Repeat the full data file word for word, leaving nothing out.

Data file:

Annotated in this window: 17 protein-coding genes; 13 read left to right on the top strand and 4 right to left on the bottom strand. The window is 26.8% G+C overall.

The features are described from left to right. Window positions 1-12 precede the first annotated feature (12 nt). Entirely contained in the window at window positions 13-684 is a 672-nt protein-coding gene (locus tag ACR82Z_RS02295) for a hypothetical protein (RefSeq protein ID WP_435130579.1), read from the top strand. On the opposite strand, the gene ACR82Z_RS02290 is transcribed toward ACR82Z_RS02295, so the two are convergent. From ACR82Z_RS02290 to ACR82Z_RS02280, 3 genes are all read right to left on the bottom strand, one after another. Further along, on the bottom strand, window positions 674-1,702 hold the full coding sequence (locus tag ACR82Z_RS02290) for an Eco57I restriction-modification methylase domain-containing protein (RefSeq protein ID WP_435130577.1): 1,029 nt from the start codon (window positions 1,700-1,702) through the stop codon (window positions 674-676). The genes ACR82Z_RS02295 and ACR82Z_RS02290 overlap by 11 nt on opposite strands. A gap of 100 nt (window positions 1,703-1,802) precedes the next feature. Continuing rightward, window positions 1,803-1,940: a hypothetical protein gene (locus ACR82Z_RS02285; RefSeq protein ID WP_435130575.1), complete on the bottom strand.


Annotated in this window: 17 protein-coding genes; 13 read left to right on the top strand and 4 right to left on the bottom strand. The window is 26.8% G+C overall.

The features are described from left to right. Window positions 1-12 precede the first annotated feature (12 nt). Entirely contained in the window at window positions 13-684 is a 672-nt protein-coding gene (locus tag ACR82Z_RS02295) for a hypothetical protein (RefSeq protein ID WP_435130579.1), read from the top strand. On the opposite strand, the gene ACR82Z_RS02290 is transcribed toward ACR82Z_RS02295, so the two are convergent. From ACR82Z_RS02290 to ACR82Z_RS02280, 3 genes are all read right to left on the bottom strand, one after another. Further along, on the bottom strand, window positions 674-1,702 hold the full coding sequence (locus tag ACR82Z_RS02290) for an Eco57I restriction-modification methylase domain-containing protein (RefSeq protein ID WP_435130577.1): 1,029 nt from the start codon (window positions 1,700-1,702) through the stop codon (window positions 674-676). The genes ACR82Z_RS02295 and ACR82Z_RS02290 overlap by 11 nt on opposite strands. A gap of 100 nt (window positions 1,703-1,802) precedes the next feature. Continuing rightward, window positions 1,803-1,940: a hypothetical protein gene (locus ACR82Z_RS02285; RefSeq protein ID WP_435130575.1), complete on the bottom strand.